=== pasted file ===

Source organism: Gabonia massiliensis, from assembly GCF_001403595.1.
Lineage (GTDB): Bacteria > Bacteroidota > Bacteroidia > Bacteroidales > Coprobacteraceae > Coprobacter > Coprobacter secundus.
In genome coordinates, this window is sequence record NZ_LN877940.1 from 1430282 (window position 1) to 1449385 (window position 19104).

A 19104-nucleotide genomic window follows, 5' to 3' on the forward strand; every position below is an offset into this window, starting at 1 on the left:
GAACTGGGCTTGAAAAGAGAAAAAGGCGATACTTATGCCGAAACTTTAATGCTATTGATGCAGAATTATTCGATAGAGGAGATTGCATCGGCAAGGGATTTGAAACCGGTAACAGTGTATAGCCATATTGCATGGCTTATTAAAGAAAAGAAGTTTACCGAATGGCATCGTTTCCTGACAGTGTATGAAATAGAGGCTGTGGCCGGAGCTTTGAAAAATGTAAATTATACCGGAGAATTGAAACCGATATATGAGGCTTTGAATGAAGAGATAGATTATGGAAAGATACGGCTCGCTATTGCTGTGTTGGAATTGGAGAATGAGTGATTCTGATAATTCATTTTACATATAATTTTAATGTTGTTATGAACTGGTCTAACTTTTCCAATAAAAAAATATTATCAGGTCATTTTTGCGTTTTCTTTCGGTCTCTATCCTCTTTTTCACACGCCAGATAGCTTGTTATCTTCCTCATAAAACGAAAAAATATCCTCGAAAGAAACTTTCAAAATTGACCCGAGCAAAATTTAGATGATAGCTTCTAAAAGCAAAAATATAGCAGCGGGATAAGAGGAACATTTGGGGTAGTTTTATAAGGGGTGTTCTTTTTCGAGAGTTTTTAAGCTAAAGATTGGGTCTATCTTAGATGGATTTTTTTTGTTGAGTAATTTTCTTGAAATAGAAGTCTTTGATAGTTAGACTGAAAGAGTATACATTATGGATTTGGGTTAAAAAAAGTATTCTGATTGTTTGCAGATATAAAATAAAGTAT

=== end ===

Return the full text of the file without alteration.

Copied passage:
Source organism: Gabonia massiliensis, from assembly GCF_001403595.1.
Lineage (GTDB): Bacteria > Bacteroidota > Bacteroidia > Bacteroidales > Coprobacteraceae > Coprobacter > Coprobacter secundus.
In genome coordinates, this window is sequence record NZ_LN877940.1 from 1430282 (window position 1) to 1449385 (window position 19104).

A 19104-nucleotide genomic window follows, 5' to 3' on the forward strand; every position below is an offset into this window, starting at 1 on the left:
GAACTGGGCTTGAAAAGAGAAAAAGGCGATACTTATGCCGAAACTTTAATGCTATTGATGCAGAATTATTCGATAGAGGAGATTGCATCGGCAAGGGATTTGAAACCGGTAACAGTGTATAGCCATATTGCATGGCTTATTAAAGAAAAGAAGTTTACCGAATGGCATCGTTTCCTGACAGTGTATGAAATAGAGGCTGTGGCCGGAGCTTTGAAAAATGTAAATTATACCGGAGAATTGAAACCGATATATGAGGCTTTGAATGAAGAGATAGATTATGGAAAGATACGGCTCGCTATTGCTGTGTTGGAATTGGAGAATGAGTGATTCTGATAATTCATTTTACATATAATTTTAATGTTGTTATGAACTGGTCTAACTTTTCCAATAAAAAAATATTATCAGGTCATTTTTGCGTTTTCTTTCGGTCTCTATCCTCTTTTTCACACGCCAGATAGCTTGTTATCTTCCTCATAAAACGAAAAAATATCCTCGAAAGAAACTTTCAAAATTGACCCGAGCAAAATTTAGATGATAGCTTCTAAAAGCAAAAATATAGCAGCGGGATAAGAGGAACATTTGGGGTAGTTTTATAAGGGGTGTTCTTTTTCGAGAGTTTTTAAGCTAAAGATTGGGTCTATCTTAGATGGATTTTTTTTGTTGAGTAATTTTCTTGAAATAGAAGTCTTTGATAGTTAGACTGAAAGAGTATACATTATGGATTTGGGTTAAAAAAAGTATTCTGATTGTTTGCAGATATAAAATAAAGTAT